We left Watchet at 1400 for the 18 miles back to Cardiff, as soon as the gate dropped with the rising tide Sunday afternoon. I hadn't held much hope of any great sailing; only two hours of fair tide and the early afternoon forecast being light and astern, albeit expected to strengthen significantly later in the day once the tide turned foul. Clear of the harbour wall, we hauled the sails up and motored into our own apparent wind over a smooth sea. Although the sea was beginning to adopt its characteristic tannin hue of the upper reaches of the Channel, the sky above was aquiline blue, the sun warm on our shoulders. However, looking back astern, the Somerset coast was becoming enshrouded in thick, threatening cloud advancing from the west, parallel to the shoreline.

Within an hour, the wind filled in as the cloud encloaked shore fell away astern. With more of a northerly mein than expected, it was coming in across our beam, the wind with tide was blowing the sea flat, with lots of small rippled white horses now marching in from windward. Under engine and sail, the boat was moving easily along near to hull speed. I experimentally cut back the throttle, and the speed dropped of a knot to just a shade over 4.5, but with the tide fair the speed over ground was still more than 6. More than enough. I killed the engine and the tranquillity of a boat under sail, racing along over smooth water, enfolded us in accompaniment to the still persisting sun on our shoulders.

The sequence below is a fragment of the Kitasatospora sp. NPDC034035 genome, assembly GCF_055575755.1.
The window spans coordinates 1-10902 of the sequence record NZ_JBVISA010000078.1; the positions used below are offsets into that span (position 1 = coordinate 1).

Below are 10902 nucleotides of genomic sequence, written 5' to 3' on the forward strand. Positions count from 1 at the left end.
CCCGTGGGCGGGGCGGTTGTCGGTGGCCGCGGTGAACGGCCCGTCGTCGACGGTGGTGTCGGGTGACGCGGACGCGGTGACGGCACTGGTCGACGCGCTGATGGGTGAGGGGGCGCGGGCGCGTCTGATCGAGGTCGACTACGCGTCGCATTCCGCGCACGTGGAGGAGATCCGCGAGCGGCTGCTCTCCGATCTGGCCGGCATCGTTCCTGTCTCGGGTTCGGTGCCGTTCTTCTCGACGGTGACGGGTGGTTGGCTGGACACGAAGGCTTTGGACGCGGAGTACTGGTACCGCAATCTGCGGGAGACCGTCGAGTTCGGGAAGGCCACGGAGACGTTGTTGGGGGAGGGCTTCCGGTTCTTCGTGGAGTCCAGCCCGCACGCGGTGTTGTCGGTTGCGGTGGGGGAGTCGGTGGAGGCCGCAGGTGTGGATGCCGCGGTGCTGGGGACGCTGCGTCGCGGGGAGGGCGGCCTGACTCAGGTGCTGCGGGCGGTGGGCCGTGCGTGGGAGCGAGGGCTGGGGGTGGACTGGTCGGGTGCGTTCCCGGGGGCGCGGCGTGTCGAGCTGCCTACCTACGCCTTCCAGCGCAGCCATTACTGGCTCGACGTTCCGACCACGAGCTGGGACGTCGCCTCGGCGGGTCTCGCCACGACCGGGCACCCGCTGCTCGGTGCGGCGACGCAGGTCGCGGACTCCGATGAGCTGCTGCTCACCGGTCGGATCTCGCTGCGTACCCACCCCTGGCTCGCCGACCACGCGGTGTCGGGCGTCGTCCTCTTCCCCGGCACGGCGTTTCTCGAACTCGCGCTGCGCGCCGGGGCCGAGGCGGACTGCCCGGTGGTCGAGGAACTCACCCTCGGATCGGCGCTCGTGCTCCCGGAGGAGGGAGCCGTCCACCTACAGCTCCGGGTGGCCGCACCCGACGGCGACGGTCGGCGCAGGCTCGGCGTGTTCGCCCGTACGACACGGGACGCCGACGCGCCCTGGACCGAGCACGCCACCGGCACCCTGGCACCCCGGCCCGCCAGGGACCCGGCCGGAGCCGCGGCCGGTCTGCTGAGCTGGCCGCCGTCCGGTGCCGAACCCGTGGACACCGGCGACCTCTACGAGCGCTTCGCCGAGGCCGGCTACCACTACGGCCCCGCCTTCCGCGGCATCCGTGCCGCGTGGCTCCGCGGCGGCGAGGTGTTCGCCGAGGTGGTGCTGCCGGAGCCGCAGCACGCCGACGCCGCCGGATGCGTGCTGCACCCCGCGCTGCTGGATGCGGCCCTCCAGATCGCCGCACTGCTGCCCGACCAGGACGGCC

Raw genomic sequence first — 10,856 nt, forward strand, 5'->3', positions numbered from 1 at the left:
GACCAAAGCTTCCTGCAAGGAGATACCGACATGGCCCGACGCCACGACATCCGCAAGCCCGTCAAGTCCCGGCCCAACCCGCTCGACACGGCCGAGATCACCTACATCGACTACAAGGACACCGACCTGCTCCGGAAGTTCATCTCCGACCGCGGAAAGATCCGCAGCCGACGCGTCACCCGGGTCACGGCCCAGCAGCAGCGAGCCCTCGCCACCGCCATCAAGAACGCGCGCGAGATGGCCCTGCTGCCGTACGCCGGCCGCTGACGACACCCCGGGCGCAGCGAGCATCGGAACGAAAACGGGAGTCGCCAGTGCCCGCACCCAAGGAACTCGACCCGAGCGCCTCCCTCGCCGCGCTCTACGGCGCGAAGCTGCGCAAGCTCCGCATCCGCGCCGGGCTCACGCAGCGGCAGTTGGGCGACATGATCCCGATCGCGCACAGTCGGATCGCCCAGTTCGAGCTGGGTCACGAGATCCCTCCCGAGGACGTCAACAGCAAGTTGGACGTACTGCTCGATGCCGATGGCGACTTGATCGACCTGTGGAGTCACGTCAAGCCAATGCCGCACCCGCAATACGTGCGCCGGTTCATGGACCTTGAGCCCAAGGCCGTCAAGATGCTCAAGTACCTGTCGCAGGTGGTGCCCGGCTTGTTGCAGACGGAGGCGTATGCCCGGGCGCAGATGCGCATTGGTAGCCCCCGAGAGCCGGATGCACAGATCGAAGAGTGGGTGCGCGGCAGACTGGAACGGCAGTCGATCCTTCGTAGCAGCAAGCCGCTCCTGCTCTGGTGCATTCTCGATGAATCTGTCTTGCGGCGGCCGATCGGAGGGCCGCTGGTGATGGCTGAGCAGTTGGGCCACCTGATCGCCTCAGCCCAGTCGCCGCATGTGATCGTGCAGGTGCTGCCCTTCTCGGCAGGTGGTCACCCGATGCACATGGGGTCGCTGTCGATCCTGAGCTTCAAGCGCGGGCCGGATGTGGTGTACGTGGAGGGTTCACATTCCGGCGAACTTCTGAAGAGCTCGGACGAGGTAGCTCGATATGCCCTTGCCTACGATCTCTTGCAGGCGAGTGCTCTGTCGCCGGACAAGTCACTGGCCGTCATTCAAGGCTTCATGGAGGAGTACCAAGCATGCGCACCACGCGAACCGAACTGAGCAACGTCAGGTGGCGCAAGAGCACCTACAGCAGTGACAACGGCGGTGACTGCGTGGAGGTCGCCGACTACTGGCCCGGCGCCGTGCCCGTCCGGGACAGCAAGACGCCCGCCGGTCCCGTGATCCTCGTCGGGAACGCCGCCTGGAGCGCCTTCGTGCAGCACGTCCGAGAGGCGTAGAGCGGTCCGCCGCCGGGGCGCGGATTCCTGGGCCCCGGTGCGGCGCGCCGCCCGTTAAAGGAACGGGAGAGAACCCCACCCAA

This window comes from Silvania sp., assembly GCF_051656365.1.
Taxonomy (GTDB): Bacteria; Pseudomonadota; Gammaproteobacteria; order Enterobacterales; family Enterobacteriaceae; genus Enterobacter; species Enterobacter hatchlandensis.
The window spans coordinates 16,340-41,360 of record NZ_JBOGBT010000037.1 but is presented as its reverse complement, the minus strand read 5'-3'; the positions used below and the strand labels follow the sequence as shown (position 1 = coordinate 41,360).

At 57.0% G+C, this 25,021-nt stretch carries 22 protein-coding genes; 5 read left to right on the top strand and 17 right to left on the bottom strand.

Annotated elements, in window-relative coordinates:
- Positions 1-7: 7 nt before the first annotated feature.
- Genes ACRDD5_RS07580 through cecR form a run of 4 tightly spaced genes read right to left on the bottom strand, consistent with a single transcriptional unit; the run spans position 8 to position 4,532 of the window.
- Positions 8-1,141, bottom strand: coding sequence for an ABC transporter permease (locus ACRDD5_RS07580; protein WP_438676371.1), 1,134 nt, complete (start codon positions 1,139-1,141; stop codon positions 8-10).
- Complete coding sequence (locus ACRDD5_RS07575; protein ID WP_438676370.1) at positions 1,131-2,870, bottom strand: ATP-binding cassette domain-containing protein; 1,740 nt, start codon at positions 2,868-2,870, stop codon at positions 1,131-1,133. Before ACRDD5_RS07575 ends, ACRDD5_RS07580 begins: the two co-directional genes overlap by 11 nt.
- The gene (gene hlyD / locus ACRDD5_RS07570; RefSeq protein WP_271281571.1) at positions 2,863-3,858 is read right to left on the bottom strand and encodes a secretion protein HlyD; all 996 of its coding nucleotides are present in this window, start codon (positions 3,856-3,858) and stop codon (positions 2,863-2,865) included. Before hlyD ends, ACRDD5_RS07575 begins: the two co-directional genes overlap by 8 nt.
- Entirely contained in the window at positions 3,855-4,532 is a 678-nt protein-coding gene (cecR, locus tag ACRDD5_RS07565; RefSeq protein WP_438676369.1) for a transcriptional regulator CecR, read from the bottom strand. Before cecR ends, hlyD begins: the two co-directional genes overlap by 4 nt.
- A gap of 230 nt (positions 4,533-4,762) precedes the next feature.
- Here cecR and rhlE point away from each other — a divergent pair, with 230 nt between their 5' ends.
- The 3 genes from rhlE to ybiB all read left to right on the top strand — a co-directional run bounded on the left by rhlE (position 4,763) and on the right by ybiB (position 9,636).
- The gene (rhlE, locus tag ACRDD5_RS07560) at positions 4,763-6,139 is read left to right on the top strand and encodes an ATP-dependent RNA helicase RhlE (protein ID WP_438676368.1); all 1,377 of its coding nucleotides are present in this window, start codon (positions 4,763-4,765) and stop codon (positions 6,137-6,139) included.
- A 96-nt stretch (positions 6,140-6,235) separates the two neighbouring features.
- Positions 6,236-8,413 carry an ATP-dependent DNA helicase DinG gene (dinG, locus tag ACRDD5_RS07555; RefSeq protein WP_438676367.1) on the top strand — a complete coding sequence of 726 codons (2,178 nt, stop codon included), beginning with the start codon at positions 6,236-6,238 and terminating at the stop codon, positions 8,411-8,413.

The wind increased, but the seas remained slight. Rounding Ranie Point into the Penarth Roads, the boat was showing a clear 5 knots on the clock. The instrument under-reads by a shade less than a knot; reliant on GPS and speed over ground, and still waters a rare luxury in these parts, I've never got around to calibrating it.

We locked in through the Barrage without incident and stayed the night in Penarth Marina. The forecast for Monday was south-westerly and light again. Neap tides, low water would be around 1130, so we opted to lock out at noon. Despite the unpromising forecast I was determined to sail as much as we could, from gybe to gybe if necessary. The tide alone would push us home to Portishead well before high water.

Leaving the Outer Wrack, the wind seemed relatively slight, but more westerly than I'd expected, so more promising of a beam reach than the run I'd been resigned to dealing with. The sky was blue, the sea was smooth and brown and the breeze filling in from the direction of the Cardiff shore sun-warmed. Before long we were trotting along comfortably under full sail, the clock showing a steady 4 knots. Even the race off Clevedon at the entrance to the Bristol Deep seemed subdued as we entered, watching our old friend MV Balmoral put out from Clevedon Pier and steam away towards Penarth now falling distant behind us.